New Delhi: Inflows of foreign direct investment (FDI) into India dipped for the first time in a decade, falling 16% to $71 billion (on a gross basis) during the financial year 2022-23 because of high inflation and weak demand in the US and Europe, according to the Times of India.
The report said that the latest data released by the Reserve Bank of India (RBI)’s monthly bulletin showed that during the last financial year, “after adjusting for repatriation and disinvestment by foreign investors, direct inflows were 27% lower at $41.6 billion”.
FDI inflows into India did not decline even in 2020, the peak of the COVID-19 pandemic when lockdowns were imposed, due to investments in big money projects like Reliance Jio and tech startups. But, according to TOI, “high inflation and weak demand in the US and Europe has dried up flows into startups, which were large recipients of surplus money floating globally”. The decline was visible for the most part of FY 22-23, the report added.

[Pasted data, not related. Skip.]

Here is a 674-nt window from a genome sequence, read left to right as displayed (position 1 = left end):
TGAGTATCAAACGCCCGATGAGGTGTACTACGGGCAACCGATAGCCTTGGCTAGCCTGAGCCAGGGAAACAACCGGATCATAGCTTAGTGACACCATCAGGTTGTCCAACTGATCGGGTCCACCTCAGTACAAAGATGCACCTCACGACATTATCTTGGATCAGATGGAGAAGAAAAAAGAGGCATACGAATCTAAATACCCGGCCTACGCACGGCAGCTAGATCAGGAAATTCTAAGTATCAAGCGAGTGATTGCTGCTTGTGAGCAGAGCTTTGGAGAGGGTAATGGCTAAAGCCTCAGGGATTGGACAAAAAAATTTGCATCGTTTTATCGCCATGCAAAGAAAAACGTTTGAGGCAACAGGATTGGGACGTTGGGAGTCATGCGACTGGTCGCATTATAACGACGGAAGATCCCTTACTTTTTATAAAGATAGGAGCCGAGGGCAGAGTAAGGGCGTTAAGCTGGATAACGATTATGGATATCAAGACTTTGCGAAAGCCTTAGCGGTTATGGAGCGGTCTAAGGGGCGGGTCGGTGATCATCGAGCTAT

However, analysts remain optimistic about the future, telling TOI that once the global economic situation begins looking up, FDI inflows will also pick up.
“The slowdown in FDI has been a global trend in 2022, so this doesn’t come as a surprise… But India, as the fastest-growing economy in G-20, is structurally well-positioned to attract healthy FDI flows over the medium term. The government should take advantage of the ongoing diversification of global supply chains and attract foreign investments into India’s manufacturing sector,” D.K. Joshi, chief economist at the ratings agency Crisil, told the newspaper.
FDI inflows also declined on a net basis, falling 27.5% to $28 billion. Outward flows fell 23% to $13.6 billion in the last financial year, meaning Indian companies also lowered investments in other countries.
“In 2022, China saw FDI inflows rise 8% to $189 billion, according to preliminary data released in January,” the TOI report said.
The Hindu BusinessLine reported that the sectors which recorded the highest decline in FDI inflows in FY 22-23 compared to the previous year are manufacturing, computer services and communication services. “The major contributors towards the fall in inflows during the same period were the US, Switzerland, and Mauritius,” RBI officials noted, according to the report.